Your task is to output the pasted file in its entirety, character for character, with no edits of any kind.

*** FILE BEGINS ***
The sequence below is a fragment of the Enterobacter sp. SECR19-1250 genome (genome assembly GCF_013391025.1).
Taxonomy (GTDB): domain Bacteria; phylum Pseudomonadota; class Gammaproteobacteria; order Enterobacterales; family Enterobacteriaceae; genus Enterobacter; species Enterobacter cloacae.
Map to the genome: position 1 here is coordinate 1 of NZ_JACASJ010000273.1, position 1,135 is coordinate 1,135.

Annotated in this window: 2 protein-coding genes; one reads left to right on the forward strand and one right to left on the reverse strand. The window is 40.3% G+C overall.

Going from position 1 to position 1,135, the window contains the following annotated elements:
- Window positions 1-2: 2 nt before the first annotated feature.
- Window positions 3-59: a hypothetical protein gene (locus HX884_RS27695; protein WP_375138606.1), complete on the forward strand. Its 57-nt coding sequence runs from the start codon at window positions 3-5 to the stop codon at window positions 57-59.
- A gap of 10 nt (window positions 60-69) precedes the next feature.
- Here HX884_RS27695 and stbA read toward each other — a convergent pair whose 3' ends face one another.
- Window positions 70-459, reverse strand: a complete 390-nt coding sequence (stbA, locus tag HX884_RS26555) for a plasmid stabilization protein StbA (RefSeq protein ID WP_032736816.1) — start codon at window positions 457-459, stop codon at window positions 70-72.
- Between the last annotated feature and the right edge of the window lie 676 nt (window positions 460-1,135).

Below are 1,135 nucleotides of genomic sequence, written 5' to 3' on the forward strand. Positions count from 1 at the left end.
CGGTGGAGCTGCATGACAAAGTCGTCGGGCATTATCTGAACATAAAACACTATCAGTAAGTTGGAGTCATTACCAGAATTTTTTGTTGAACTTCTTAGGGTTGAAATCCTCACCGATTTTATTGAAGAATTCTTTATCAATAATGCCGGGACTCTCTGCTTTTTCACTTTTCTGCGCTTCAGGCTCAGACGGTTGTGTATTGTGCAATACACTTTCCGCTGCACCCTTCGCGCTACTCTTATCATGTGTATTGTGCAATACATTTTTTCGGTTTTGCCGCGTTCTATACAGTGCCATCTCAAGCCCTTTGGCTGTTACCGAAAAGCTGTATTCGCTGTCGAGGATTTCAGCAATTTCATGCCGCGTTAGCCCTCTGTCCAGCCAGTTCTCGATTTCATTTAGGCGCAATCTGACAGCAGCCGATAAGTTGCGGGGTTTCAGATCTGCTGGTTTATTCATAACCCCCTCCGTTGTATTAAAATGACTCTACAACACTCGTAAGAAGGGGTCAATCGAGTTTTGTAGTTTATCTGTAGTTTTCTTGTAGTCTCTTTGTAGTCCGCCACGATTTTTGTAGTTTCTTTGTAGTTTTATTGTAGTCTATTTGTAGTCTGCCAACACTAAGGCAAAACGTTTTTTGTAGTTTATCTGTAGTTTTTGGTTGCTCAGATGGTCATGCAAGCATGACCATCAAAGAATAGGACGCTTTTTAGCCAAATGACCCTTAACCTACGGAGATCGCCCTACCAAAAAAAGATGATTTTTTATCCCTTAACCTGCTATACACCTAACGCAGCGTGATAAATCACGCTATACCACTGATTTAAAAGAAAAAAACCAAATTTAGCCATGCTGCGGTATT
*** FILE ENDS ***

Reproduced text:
The sequence below is a fragment of the Enterobacter sp. SECR19-1250 genome (genome assembly GCF_013391025.1).
Taxonomy (GTDB): domain Bacteria; phylum Pseudomonadota; class Gammaproteobacteria; order Enterobacterales; family Enterobacteriaceae; genus Enterobacter; species Enterobacter cloacae.
Map to the genome: position 1 here is coordinate 1 of NZ_JACASJ010000273.1, position 1,135 is coordinate 1,135.

Annotated in this window: 2 protein-coding genes; one reads left to right on the forward strand and one right to left on the reverse strand. The window is 40.3% G+C overall.

Going from position 1 to position 1,135, the window contains the following annotated elements:
- Window positions 1-2: 2 nt before the first annotated feature.
- Window positions 3-59: a hypothetical protein gene (locus HX884_RS27695; protein WP_375138606.1), complete on the forward strand. Its 57-nt coding sequence runs from the start codon at window positions 3-5 to the stop codon at window positions 57-59.
- A gap of 10 nt (window positions 60-69) precedes the next feature.
- Here HX884_RS27695 and stbA read toward each other — a convergent pair whose 3' ends face one another.
- Window positions 70-459, reverse strand: a complete 390-nt coding sequence (stbA, locus tag HX884_RS26555) for a plasmid stabilization protein StbA (RefSeq protein ID WP_032736816.1) — start codon at window positions 457-459, stop codon at window positions 70-72.
- Between the last annotated feature and the right edge of the window lie 676 nt (window positions 460-1,135).

Below are 1,135 nucleotides of genomic sequence, written 5' to 3' on the forward strand. Positions count from 1 at the left end.
CGGTGGAGCTGCATGACAAAGTCGTCGGGCATTATCTGAACATAAAACACTATCAGTAAGTTGGAGTCATTACCAGAATTTTTTGTTGAACTTCTTAGGGTTGAAATCCTCACCGATTTTATTGAAGAATTCTTTATCAATAATGCCGGGACTCTCTGCTTTTTCACTTTTCTGCGCTTCAGGCTCAGACGGTTGTGTATTGTGCAATACACTTTCCGCTGCACCCTTCGCGCTACTCTTATCATGTGTATTGTGCAATACATTTTTTCGGTTTTGCCGCGTTCTATACAGTGCCATCTCAAGCCCTTTGGCTGTTACCGAAAAGCTGTATTCGCTGTCGAGGATTTCAGCAATTTCATGCCGCGTTAGCCCTCTGTCCAGCCAGTTCTCGATTTCATTTAGGCGCAATCTGACAGCAGCCGATAAGTTGCGGGGTTTCAGATCTGCTGGTTTATTCATAACCCCCTCCGTTGTATTAAAATGACTCTACAACACTCGTAAGAAGGGGTCAATCGAGTTTTGTAGTTTATCTGTAGTTTTCTTGTAGTCTCTTTGTAGTCCGCCACGATTTTTGTAGTTTCTTTGTAGTTTTATTGTAGTCTATTTGTAGTCTGCCAACACTAAGGCAAAACGTTTTTTGTAGTTTATCTGTAGTTTTTGGTTGCTCAGATGGTCATGCAAGCATGACCATCAAAGAATAGGACGCTTTTTAGCCAAATGACCCTTAACCTACGGAGATCGCCCTACCAAAAAAAGATGATTTTTTATCCCTTAACCTGCTATACACCTAACGCAGCGTGATAAATCACGCTATACCACTGATTTAAAAGAAAAAAACCAAATTTAGCCATGCTGCGGTATT